This scraggly comic knows a thing or two about acting. HeÃ¢â‚¬â„¢s got all sorts of awards and nominations to prove it. Seriously.
By Tasha A. Harris
ItÃ¢â‚¬â„¢s a bitterly cold Sunday night. The Laugh Factory in Times Square is packed to near capacity. And Judah Friedlander is killing onstage. He effectively works the crowd with his laugh-out-loud-worthy retorts. HeÃ¢â‚¬â„¢s definitely the World Champion; it says so on his ironic mesh trucker cap, one of the things (along with his giant, black-rimmed glasses) that makes Judah instantly recognizable.
After his set, heÃ¢â‚¬â„¢s greeted by an attractive brunette and agrees to take a photo with her after the rest of the show. He retrieves his backpack and heads into the lounge where he finds a complimentary buffet. Ã¢â‚¬Å“I rested today,Ã¢â‚¬Â he says, having just endured traveling from Las Vegas to New York during a record-breaking snowstorm. Ã¢â‚¬Å“All I had was a bowl of cereal.Ã¢â‚¬Â He loads his plate with tortilla chips, guacamole and Mexican rice. Dressed in a canary yellow T-shirt and blue jeans, Judah sits down, happy to chat.
In between taking swigs of Poland Spring, the Gaithersburg, MD native recalls the first time he told jokes onstage. He was 19 and still attending New York University. Ã¢â‚¬Å“The first couple of years, I didnÃ¢â‚¬â„¢t know you were supposed to go on every night. I would go up twice a year,Ã¢â‚¬Â he says. Ã¢â‚¬Å“IÃ¢â‚¬â„¢d see comics on Letterman or Carson and IÃ¢â‚¬â„¢d be like, Ã¢â‚¬ËœtheyÃ¢â‚¬â„¢ve probably been up onstage like 10 or 12 times.Ã¢â‚¬â„¢ When I finished school thatÃ¢â‚¬â„¢s when I realized, Ã¢â‚¬ËœOh, youÃ¢â‚¬â„¢re supposed to go up every night.Ã¢â‚¬â„¢Ã¢â‚¬Â
THE WAY OF THE FRIEDLANDER
Now, Friedlander Ã¢â‚¬â€œ a 15-year veteran of stand-up Ã¢â‚¬â€œ performs up to 20 shows a week in New York City and headlines across the nation. Whether he was performing in dark clubs at night or appearing on the Tonight Show with Jay Leno, Last Call with Carson Daly or the Late Late Show with Craig Kilborn (RIP), Judah says his comedic style has remained consistent. Ã¢â‚¬Å“My stuff has always been joke-driven. I never did personal stories or talked about my life,Ã¢â‚¬Â he says. Ã¢â‚¬Å“My act has always been pure entertainment, fantasy, bizarre and itÃ¢â‚¬â„¢s always joke-filled.
But where did the World Champion shtick come from? Ã¢â‚¬Å“That started from working the crowds in certain rooms in New York where there were lots of tourists. I was just ripping on them,Ã¢â‚¬Â Judah explains. Ã¢â‚¬Å“It sort of turned into me being better than them.Ã¢â‚¬Â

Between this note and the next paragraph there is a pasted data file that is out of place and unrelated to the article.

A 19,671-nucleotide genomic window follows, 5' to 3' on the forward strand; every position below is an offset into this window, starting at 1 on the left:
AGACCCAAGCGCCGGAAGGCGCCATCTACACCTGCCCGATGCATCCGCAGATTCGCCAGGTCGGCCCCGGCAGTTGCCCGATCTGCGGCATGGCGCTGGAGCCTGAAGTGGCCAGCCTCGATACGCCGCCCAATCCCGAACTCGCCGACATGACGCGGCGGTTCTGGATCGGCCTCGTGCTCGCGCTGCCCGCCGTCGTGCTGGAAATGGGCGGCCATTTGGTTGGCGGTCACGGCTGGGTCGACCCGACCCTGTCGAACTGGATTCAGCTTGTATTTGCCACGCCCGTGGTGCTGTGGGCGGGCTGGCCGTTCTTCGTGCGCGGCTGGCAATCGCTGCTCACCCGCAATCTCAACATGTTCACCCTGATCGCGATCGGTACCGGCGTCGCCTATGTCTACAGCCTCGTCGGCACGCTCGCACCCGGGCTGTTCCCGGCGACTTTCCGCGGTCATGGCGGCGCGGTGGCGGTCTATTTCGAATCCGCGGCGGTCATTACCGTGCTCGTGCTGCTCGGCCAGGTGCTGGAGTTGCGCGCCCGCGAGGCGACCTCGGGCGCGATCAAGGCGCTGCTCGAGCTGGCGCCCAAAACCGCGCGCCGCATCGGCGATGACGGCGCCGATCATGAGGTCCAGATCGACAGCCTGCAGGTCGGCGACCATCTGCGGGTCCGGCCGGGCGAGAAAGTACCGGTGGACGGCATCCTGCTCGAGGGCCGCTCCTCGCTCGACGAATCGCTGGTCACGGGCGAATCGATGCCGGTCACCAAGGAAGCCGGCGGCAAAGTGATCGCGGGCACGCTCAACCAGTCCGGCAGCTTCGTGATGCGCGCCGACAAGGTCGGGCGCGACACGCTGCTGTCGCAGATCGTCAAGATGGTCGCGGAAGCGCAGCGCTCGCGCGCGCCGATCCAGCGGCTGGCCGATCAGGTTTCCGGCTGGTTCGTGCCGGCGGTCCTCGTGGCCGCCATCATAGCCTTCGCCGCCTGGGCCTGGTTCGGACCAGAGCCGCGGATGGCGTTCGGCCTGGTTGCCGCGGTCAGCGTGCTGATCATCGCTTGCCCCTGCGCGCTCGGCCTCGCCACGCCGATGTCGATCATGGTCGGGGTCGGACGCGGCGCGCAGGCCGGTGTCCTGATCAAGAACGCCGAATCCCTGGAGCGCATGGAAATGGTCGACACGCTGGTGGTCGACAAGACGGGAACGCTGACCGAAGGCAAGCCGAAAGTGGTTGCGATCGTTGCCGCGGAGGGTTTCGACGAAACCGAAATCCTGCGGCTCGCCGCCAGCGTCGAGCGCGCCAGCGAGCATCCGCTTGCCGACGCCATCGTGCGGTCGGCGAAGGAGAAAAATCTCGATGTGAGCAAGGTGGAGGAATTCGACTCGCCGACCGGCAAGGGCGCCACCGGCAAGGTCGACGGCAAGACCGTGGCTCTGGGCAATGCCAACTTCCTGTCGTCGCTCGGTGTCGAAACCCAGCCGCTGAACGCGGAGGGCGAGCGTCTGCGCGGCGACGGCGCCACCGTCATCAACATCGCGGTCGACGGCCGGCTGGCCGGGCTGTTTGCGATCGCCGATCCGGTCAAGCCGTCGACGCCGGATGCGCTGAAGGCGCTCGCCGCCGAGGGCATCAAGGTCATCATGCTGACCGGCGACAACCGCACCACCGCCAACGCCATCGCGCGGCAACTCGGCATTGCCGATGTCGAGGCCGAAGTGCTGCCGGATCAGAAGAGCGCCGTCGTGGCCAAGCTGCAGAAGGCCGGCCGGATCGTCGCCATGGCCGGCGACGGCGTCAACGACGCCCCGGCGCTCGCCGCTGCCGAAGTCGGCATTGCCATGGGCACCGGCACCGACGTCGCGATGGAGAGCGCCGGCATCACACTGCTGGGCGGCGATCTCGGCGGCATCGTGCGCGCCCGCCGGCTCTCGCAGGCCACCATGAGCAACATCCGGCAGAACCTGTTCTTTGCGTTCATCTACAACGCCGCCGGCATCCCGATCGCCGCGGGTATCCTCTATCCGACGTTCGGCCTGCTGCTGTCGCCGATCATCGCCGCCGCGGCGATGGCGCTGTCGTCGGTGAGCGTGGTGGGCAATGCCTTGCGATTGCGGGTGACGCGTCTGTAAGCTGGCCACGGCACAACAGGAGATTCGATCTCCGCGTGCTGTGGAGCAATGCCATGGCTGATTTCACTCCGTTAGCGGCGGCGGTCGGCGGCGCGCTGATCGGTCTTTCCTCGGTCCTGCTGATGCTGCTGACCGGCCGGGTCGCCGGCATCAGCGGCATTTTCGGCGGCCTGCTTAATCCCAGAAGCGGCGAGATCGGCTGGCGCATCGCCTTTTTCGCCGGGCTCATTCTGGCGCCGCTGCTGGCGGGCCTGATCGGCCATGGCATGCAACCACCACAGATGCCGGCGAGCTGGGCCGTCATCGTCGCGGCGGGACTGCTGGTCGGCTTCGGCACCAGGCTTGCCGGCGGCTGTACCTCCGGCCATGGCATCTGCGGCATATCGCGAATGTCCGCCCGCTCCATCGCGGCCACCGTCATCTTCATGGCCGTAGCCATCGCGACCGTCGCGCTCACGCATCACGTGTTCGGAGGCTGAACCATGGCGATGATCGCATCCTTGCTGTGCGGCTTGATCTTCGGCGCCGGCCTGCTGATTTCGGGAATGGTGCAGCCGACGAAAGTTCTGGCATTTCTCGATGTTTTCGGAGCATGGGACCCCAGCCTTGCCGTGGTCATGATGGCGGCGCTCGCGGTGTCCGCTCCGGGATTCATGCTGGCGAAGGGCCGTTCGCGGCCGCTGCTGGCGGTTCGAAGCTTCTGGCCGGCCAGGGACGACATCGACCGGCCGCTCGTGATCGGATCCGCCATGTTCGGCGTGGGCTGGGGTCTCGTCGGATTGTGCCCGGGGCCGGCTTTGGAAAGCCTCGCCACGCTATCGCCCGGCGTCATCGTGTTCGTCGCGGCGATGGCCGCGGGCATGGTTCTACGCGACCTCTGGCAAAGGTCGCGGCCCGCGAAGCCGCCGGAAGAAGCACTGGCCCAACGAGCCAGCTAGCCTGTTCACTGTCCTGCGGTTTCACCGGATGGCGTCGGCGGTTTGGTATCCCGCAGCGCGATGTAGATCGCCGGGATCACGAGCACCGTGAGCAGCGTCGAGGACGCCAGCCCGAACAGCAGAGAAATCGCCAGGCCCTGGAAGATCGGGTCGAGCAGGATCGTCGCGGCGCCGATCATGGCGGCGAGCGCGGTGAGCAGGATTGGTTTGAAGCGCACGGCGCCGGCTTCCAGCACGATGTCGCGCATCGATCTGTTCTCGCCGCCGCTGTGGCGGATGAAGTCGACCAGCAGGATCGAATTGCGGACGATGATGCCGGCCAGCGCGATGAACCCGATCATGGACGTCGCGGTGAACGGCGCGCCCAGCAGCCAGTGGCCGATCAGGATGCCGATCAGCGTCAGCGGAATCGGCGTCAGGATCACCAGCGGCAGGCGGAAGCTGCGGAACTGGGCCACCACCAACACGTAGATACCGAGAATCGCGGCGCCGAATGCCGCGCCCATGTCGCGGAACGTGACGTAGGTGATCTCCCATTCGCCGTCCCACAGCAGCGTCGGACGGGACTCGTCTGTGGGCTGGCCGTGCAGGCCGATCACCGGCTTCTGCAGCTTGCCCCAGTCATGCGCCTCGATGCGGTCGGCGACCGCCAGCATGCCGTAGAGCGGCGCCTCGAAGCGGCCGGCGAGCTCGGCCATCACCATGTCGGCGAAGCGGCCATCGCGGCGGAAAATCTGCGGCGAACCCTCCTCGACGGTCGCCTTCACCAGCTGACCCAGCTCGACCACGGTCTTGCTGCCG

And the glassesÃ¢â‚¬â€ does he really need those things? Ã¢â‚¬Å“The glasses are real,Ã¢â‚¬Â he says. Ã¢â‚¬Å“TheyÃ¢â‚¬â„¢re prescription. It was 10 or 15 years ago and all these pretentious hipsters were wearing these tiny glasses. I just got sick of that. Every time you go into a glasses shop, they go, Ã¢â‚¬ËœThese are really good because theyÃ¢â‚¬â„¢re really thin and you can barely see themÃ¢â‚¬â„¢ and IÃ¢â‚¬â„¢m like, Ã¢â‚¬ËœFuck it! LetÃ¢â‚¬â„¢s celebrate that IÃ¢â‚¬â„¢m wearing glasses. LetÃ¢â‚¬â„¢s wear some big fuckinÃ¢â‚¬â„¢ glasses.Ã¢â‚¬â„¢Ã¢â‚¬Â
No doubt, Friedlander is a skilled stand-up, but his look definitely helped the man get noticed. The formula has led Judah to the big screen many times and with much fanfare. For his role in 2003Ã¢â‚¬â„¢s Oscar-nominated film, American Splendor, Judah earned an Independent Spirit Award nod for best supporting actor. The New York Times even chose him as one of the best actors of 2004. And last year, Judah won a best supporting actor award at the Bend Film Festival for his role in Duane Hopwood, playing opposite David Schwimmer and Janeane Garofalo. Most recently, he was seen in Date Movie, which debuted in mid February as the number one comedy in America.
If Judah still doesnÃ¢â‚¬â„¢t ring a bell, think back to 2001, when Dave Matthews Band premiered their Ã¢â‚¬Å“EverydayÃ¢â‚¬Â video, which prominently featured some dude hugging everyone in site: thatÃ¢â‚¬â„¢s Judah.
Despite his impressive acting resume and accolades, Judah says stand-up is his first love because of the freedom it offers. Ã¢â‚¬Å“You get to do your own thing,Ã¢â‚¬Â he says. Ã¢â‚¬Å“ThereÃ¢â‚¬â„¢s no boss. You can say whatever you want.Ã¢â‚¬Â
Judah realizes that the nightÃ¢â‚¬â„¢s host Bill Dawes has concluded the show and the crowd has begun to disperse. In mid sentence, he politely excuses himself to make good on a promise. He returns to the showroom to take pictures and hand out stickers plugging his website. Ã¢â‚¬Å“People know his name,Ã¢â‚¬Â says Daniel Tamayo, who serves double duty as cook and street team promoter at The Laugh Factory. Ã¢â‚¬Å“People buy tickets to see the show because they recognize his name.Ã¢â‚¬Â
Obviously, people just need to be near the World Champion.
For more information, visit judahfriedlander.com